• Is defined to be independent of how it is transported, and orthogonal to Operations that are defined in the architecture.
  • Is developed using the least power principle: The least powerful language that is capable of expressing a set of information is used.
  • Minimises coupling by limiting reliance on local or domain-specific conventions.
Operation
  • Provides a way to transport information around the architecture
  • Corresponds to one or more Interaction Patterns that are understood by applicable information end-points
  • Is defined to be independent of the information it transports, and the specific endpoints it transfers information between. Operations are orthogonal to the set of URLs in the architecture.
Management Body and Process
  • Manages the evolution of Document Types and Operations
  • Oversees the adoption and uptake of new or updated Document Types and Operations in the architecture
  • May depend heavily on external bodies, especially those that manage the Web
  • Typically do not have the authority to upgrade any given component of the architecture. Instead, components are upgraded over time as their respective owners see fit in line with the Registry specifications.
  • Typically do not have any control over the set of URLs in the architecture

Collaboration

  • The Management Body and Processes manages the independent evolution of Document Types and Operations in the architecture. The set of URLs is not controlled by this body.

Consequences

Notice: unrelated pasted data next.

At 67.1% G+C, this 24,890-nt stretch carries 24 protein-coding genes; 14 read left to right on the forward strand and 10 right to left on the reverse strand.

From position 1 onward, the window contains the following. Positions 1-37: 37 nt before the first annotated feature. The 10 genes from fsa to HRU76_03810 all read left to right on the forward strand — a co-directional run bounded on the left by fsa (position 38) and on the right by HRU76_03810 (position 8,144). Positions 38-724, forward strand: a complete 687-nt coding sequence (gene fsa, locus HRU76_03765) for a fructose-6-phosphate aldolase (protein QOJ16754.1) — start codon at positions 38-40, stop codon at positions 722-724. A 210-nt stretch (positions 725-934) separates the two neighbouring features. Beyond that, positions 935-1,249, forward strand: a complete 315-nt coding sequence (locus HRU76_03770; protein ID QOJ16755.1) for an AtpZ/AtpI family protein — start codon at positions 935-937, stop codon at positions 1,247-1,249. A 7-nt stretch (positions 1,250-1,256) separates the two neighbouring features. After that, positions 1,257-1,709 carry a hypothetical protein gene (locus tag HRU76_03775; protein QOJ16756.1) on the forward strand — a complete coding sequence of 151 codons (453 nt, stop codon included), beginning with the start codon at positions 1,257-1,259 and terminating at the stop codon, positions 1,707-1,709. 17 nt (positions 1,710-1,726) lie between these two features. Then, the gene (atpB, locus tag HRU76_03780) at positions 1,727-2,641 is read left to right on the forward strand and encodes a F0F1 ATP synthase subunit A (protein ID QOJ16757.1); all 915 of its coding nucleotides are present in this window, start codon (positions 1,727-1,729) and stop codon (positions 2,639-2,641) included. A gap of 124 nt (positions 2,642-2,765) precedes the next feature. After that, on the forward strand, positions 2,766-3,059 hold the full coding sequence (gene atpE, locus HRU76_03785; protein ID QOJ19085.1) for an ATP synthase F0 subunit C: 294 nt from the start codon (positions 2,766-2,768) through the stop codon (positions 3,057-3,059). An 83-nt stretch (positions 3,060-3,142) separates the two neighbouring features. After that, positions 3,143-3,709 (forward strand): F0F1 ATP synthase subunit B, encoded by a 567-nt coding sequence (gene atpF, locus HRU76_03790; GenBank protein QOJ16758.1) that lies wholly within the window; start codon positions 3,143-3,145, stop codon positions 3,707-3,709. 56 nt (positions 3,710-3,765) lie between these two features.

The orthogonal nature of document types, operations, and URLs throughout the architecture allow for freedom of evolution. This separation and evolution is supported through the major patterns of the architecture as old and new components interact, including GET and PUT.

The balance of control and freedom is capable of delivering application-level forwards and backwards compatibility that lasts for a relative eternity in our industry. For example, HTML and HTTP have been able to continuously evolve over a time-frame spanning decades.

More domain-specific document types will likely have shorter lifespans as they develop from local conventions to a point of widespread global agreement. However, as critical mass is created a semantic web where machines can communicate generally based on widely-understood conventions is likely to emerge without specific coordination or intervention.

Implementation

Sample Code

Known Uses

The IETF defines a registry and change management process that includes a list of protocol interactions for document transfer (HTTP/1.1) and legal document types (the IANA).

Related Patterns